King's Lynn Riding Schools

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Guild hall in Kings Lynn 02

Review of King's Lynn:

Facts for Kings Lynn:

Kings Lynn Location: Norfolk, East Anglia, England, UK.

Kings Lynn Postcode: PE30

Kings Lynn Dialling Code: 01553

Kings Lynn Population: 42,800 (Census of 2011)

Kings Lynn Ordnance Survey Map Reference: TF62390

Formerly named Lynn or Lin (and later as Bishop's Lynn), the busy market town and port of King's Lynn, Norfolk was at one time among the most significant sea ports in Britain. King's Lynn at this time has a populace of roughly 42,800 and draws in quite a large number of tourists, who go to soak in the historical past of this fascinating place and also to enjoy its numerous fine points of interest and events. The name of the town (Lynn) possibly comes from the Celtic term for "pool or lake" and signifies the truth that the area was once engulfed by a sizable tidal lake.

The town is found the bottom end of the Wash in the county of Norfolk, that giant bite out of the east coast of England where King John is considered to have lost all his treasure in the early thirteenth century. He had been feasted by the burghers of Lynn (which it was known as back then), then a well established port, but was scuppered by a fast rising October high tide as he headed westwards over perilous mud flats towards Newark and the treasure was lost forever. Very shortly after this, John died of a surfeit of lampreys (or a surfeit of peaches), based on which narrative you read. In these modern times the town is a natural centre, the channel for business betwixt the Midlands and East Anglia, the railway terminus of the Ely, Cambridge, London main line, and a bridging point which connects 'high' Norfolk stretching toward the city of Norwich to the east, and 'low' Norfolk, the flat fenlands and marshes to the south of the Wash.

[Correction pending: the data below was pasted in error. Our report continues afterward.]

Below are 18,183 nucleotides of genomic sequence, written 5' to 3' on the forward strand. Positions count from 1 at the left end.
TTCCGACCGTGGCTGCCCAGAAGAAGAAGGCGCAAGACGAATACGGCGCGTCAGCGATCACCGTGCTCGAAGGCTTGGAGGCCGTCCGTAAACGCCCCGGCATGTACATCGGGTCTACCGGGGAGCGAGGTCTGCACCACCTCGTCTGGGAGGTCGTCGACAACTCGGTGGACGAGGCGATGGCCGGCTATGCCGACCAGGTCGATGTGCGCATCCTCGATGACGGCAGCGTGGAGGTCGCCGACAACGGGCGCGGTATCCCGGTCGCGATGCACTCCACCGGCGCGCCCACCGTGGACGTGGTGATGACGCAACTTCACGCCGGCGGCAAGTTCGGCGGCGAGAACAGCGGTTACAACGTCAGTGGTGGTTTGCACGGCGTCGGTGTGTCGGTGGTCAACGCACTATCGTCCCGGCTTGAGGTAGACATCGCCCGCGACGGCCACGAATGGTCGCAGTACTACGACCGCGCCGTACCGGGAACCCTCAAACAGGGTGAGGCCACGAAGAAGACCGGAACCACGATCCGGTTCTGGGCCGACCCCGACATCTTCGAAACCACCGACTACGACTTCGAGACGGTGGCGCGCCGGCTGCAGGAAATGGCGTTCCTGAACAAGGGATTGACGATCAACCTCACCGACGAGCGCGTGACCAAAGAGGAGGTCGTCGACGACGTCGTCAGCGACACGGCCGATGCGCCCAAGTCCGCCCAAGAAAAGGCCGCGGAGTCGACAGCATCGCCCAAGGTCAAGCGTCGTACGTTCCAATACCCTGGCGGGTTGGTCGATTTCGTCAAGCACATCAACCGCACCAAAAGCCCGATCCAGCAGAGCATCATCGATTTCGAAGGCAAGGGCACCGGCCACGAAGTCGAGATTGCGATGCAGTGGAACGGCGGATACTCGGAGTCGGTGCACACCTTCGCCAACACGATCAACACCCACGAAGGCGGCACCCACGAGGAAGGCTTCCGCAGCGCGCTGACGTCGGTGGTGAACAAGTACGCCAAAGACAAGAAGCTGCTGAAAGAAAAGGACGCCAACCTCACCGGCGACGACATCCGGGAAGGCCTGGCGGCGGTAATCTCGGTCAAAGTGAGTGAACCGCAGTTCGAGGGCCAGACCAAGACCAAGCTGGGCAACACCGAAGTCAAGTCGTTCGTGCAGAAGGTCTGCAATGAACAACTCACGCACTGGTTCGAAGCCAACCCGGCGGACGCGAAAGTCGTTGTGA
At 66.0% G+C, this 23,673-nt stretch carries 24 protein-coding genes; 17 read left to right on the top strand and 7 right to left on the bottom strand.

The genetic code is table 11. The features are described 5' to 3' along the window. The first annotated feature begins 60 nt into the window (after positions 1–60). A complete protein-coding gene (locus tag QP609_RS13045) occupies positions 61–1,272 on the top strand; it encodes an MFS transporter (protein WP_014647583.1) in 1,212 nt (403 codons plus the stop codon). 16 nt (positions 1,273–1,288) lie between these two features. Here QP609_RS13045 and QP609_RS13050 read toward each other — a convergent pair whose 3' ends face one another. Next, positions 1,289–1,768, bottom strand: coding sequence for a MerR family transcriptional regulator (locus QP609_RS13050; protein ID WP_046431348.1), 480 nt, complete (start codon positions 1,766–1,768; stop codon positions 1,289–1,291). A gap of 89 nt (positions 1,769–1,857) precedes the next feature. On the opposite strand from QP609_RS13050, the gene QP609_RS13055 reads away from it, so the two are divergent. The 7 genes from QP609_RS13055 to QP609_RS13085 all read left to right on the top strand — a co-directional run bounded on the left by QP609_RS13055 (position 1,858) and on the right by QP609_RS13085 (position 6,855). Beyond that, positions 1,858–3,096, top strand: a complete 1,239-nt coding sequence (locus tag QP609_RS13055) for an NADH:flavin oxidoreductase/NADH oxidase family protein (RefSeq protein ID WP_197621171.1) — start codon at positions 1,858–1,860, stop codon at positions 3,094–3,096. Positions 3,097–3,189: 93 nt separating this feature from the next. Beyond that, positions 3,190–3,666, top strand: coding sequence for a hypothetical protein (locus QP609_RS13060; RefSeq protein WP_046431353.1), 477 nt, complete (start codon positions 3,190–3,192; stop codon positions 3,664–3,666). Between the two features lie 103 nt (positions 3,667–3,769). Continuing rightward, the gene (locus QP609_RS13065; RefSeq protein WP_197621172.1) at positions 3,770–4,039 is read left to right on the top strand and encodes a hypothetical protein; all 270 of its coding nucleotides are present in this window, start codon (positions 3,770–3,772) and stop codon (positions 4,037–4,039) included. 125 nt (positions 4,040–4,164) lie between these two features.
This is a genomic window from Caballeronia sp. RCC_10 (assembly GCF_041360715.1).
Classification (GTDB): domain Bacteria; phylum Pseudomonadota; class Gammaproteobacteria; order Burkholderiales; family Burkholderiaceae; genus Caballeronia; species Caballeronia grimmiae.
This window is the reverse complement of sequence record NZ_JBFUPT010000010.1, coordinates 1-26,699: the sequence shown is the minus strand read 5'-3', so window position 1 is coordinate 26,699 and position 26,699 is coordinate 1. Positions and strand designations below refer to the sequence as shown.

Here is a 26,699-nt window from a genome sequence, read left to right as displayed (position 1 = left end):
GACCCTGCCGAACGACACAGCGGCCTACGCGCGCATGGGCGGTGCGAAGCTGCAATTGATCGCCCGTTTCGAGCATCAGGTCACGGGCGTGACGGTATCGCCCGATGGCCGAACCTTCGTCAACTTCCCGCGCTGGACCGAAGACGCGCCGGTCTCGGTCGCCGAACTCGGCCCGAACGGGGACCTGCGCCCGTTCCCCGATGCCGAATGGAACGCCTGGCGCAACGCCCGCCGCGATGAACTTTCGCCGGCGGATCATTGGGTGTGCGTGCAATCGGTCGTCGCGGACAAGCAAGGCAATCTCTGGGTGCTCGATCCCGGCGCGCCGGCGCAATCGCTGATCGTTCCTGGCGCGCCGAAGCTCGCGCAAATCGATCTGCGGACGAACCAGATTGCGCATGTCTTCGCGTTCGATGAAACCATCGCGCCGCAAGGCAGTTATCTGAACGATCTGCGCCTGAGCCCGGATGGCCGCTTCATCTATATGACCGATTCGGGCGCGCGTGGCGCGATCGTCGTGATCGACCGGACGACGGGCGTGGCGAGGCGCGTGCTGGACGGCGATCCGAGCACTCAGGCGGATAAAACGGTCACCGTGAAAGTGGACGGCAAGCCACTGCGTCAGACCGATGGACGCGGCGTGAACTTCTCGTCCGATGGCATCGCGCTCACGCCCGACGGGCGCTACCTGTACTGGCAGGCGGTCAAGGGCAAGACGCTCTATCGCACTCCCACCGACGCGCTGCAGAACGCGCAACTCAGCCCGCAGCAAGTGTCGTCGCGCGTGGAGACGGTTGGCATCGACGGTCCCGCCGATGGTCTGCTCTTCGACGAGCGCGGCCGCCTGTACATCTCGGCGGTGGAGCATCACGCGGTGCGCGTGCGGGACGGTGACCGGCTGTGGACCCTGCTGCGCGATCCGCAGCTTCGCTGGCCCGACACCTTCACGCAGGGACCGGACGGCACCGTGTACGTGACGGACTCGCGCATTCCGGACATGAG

Kings-lynn-river-great-ouseKing's Lynn's royal associations happen to be much stronger nowadays in comparison to the era of King John. A few miles to the north-east is Sandringham House, one of the Queen's exclusive estates and a key tourist attraction. King's Lynn itself is positioned primarily on the eastern bank of the River Great Ouse estuary. Some of the roads near to the river banks, especially those near the the iconic St Margaret's Church, have remained very much the same as they were a couple of hundred years ago.

If the town has a focal point it would almost definitely be the ancient Tuesday Market Place , certainly in recent times because the old Corn Exchange has been developed into a popular centre of entertainment. The vast majority of structures around the Tuesday Market Place are Victorian or even earlier. These include the eye-catching Duke's Head Hotel, built in 1683, and a grade II listed building ever since 1951, the Corn Exchange (1854) and the Globe Hotel (originally constructed in 1650).